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Recruiting Intelligence

Gamification for International Student Recruitment

If you haven’t started utilizing gamification for the purposes of attracting, recruiting and enrolling students both domestically and internationally, you should. University websites toting lists of information and a couple pictures won’t cut it in the competitive market that is international recruitment today. Nowadays, in a world where young adults are almost obsessively focused with devices—and the app games available on them—you need to cater to those interests in order to be noticed.

Gamification, which means using “game mechanics in non-game contexts to engage users in solving problems,” has seen tremendous success for companies such as Microsoft, Sony, Yahoo, Google, and Khan Academy, among many others. In fact, Forbes reports that over 70% of companies surveyed in 2013 said they have plans for using gamification for marketing and customer retention in the near future. The gamification market is expected to reach over $5.5B in 2018. Though it has only just started to be utilized by universities, it has been met with tremendous success.

In Istanbul, Özyeğin University used gamification to develop a Facebook game called “Game of Your Life” in order to recruit more students. This game allowed potential students to live out their freshman year at OZU, and see what the results of their choices would be. They chose majors and determined their social lives, and had wall posts, pictures, comments, likes, and statuses appear on their future Facebook page. More than 1000 different outcomes were designed, and the game allowed students to see the results of their college experience for up to 5 years after graduation. OZU’s game very effectively connected with students, as it reached more than a quarter of all students in Turkey, and earned $2M in media coverage.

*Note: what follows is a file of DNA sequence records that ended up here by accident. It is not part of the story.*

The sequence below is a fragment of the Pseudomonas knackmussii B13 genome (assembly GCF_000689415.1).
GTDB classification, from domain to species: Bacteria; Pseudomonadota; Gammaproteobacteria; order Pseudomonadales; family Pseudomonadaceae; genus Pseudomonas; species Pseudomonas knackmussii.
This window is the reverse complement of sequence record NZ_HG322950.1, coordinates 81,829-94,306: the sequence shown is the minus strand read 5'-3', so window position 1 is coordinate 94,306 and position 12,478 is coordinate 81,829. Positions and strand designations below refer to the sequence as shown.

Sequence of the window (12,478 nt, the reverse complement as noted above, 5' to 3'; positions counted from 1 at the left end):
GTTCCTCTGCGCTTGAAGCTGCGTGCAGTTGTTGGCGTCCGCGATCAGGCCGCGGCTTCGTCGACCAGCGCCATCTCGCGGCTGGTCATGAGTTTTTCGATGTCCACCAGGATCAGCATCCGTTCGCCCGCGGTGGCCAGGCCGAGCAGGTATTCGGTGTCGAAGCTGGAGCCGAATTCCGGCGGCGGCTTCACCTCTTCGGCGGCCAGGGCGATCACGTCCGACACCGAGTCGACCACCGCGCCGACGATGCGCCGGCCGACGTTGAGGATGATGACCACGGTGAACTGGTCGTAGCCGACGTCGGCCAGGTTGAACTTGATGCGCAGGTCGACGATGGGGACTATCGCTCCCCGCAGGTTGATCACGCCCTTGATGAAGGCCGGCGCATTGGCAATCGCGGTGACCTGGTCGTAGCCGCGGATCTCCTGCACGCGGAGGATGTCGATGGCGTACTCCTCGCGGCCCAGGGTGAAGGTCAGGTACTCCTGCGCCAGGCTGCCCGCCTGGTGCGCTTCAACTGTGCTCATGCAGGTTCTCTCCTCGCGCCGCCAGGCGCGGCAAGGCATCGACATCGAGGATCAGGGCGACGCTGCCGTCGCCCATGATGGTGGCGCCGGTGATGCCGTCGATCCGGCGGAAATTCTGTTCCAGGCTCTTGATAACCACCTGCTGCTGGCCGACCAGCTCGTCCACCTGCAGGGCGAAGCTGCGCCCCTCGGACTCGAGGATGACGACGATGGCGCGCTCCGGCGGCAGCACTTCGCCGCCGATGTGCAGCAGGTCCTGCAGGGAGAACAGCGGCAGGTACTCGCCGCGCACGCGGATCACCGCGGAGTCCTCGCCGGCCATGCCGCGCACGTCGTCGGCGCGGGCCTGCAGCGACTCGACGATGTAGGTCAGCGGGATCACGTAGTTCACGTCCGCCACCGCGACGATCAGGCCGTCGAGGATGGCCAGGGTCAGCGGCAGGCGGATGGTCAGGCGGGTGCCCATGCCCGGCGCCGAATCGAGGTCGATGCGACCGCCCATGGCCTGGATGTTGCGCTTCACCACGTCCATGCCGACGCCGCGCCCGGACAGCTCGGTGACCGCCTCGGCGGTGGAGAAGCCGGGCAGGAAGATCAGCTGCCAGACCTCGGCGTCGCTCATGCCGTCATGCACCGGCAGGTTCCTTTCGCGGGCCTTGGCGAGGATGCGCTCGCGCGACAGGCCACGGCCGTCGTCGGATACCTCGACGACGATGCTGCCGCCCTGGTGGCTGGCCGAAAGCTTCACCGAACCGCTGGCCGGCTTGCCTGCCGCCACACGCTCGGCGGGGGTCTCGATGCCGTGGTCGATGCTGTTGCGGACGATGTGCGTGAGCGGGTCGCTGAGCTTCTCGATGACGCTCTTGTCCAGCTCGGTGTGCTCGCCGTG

Not only can admissions’ marketing teams use gamification to connect with students, but to also convey information about their universities to possible pupils. For example, Western Michigan University developed “Broncoland” to do just that. One facet of the app is an interactive ‘Broncoland Tour,” which is a 3D tour of the campus. Potential students can explore all parts of campus, and are rewarded points for clicking to learn more about WMU. Additionally, the “Broncoland Game” allows students to delve into a 10 week simulation of Freshman life at WMU. They must eat, study, do work, and make friends in order to “survive,” and can compete against one another as results are displayed on leaderboards.



But why are the games like these appealing to students and effective in recruitment? Well, why are any gamelike apps alluring to people? Simply, because they connect work with pleasure by focusing foremost on the human's intrinsic satisfaction. People feel pleasure and pride from attaining points of badge and passing levels like they do in OZU and WMU’s games. Everyone has fundamental desires for reward, status, achievement, self-expression, and competition, all of which can be satisfied through gamification.